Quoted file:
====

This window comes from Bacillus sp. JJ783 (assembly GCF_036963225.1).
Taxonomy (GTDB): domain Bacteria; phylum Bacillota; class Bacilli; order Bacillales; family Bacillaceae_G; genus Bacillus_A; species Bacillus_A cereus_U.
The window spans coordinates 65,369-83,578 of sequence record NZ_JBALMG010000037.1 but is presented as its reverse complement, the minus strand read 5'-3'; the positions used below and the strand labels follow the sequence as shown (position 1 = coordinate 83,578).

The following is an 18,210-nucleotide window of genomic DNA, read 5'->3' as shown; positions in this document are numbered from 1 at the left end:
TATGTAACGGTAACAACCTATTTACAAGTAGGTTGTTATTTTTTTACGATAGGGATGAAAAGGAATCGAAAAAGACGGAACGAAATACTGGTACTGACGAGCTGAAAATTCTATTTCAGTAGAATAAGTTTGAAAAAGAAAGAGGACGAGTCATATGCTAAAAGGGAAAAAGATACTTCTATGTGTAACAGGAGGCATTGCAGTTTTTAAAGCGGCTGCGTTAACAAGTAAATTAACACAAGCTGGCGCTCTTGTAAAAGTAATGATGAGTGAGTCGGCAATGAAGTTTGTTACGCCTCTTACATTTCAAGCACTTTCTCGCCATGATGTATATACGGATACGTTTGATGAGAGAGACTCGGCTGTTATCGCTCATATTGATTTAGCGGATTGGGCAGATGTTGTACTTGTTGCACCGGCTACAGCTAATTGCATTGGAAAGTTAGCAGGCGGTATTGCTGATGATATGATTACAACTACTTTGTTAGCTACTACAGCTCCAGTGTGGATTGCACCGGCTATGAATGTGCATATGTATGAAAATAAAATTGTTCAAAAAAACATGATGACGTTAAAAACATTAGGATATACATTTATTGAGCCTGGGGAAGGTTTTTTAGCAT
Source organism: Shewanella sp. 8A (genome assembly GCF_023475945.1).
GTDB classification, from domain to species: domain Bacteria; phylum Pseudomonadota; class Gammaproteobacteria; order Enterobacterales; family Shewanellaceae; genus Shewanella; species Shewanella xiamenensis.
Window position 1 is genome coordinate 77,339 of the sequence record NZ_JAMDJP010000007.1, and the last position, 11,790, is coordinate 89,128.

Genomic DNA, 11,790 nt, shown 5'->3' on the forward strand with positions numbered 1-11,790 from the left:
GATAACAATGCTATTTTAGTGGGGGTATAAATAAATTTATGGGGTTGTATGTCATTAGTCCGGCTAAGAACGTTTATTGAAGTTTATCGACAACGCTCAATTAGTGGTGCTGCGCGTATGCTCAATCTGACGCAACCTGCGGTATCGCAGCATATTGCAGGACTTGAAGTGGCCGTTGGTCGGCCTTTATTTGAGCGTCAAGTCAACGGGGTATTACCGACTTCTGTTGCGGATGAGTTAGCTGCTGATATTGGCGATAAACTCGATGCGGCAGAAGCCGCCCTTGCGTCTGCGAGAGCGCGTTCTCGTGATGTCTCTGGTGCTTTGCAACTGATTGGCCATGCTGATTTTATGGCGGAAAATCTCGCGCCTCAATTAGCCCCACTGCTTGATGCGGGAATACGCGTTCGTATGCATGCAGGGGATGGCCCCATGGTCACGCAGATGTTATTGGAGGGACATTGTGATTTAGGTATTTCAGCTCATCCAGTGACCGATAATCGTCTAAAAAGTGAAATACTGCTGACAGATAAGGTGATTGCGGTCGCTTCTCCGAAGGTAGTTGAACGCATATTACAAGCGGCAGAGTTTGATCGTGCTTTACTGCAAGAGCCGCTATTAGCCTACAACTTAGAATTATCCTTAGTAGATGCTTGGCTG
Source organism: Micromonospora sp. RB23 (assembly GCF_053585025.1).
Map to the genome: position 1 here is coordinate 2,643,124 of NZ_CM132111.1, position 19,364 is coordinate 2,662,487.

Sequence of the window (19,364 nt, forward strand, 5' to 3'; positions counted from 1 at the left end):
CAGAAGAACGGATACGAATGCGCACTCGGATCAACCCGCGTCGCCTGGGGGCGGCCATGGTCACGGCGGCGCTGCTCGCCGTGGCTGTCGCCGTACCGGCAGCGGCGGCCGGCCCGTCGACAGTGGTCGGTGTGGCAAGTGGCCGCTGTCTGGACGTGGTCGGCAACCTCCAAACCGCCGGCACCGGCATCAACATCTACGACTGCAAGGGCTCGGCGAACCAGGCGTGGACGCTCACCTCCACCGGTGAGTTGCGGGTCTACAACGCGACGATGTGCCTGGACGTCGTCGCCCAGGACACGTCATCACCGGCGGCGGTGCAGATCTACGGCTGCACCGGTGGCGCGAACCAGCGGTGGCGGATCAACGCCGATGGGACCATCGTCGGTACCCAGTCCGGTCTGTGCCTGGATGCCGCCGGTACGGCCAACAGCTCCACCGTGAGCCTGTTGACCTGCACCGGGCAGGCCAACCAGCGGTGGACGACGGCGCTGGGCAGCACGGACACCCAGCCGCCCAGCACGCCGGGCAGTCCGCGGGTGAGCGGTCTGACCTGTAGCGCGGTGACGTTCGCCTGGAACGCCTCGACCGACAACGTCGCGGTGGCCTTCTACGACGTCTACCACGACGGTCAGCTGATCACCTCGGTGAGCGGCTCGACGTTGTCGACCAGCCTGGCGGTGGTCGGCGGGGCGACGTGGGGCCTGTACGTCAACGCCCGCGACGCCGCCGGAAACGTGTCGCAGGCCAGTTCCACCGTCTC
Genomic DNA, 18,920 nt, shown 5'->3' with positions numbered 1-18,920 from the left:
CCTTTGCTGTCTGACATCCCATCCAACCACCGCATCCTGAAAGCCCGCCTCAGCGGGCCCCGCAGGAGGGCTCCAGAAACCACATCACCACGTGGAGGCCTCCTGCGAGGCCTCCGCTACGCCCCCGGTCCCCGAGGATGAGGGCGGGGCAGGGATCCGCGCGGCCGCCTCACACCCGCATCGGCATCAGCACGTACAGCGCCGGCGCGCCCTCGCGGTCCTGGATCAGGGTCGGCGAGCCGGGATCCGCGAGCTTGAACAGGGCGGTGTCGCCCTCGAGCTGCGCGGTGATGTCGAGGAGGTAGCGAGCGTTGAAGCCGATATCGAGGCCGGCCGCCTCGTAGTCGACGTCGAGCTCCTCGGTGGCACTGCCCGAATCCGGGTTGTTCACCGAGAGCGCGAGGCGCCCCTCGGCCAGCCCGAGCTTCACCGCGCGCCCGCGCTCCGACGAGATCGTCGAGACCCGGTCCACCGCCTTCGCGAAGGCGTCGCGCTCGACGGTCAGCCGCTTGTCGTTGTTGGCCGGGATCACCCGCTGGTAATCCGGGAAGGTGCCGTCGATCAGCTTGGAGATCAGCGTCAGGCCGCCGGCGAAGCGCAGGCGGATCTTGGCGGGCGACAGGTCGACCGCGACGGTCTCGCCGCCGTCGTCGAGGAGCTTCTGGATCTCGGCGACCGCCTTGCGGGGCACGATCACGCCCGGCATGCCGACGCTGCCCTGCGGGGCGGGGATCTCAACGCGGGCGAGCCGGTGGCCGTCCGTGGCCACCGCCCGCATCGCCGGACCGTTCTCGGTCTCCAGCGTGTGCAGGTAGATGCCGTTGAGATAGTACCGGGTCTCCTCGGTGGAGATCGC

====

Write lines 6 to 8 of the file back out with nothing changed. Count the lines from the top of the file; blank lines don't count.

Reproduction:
Source organism: Shewanella sp. 8A (genome assembly GCF_023475945.1).
GTDB classification, from domain to species: domain Bacteria; phylum Pseudomonadota; class Gammaproteobacteria; order Enterobacterales; family Shewanellaceae; genus Shewanella; species Shewanella xiamenensis.
Window position 1 is genome coordinate 77,339 of the sequence record NZ_JAMDJP010000007.1, and the last position, 11,790, is coordinate 89,128.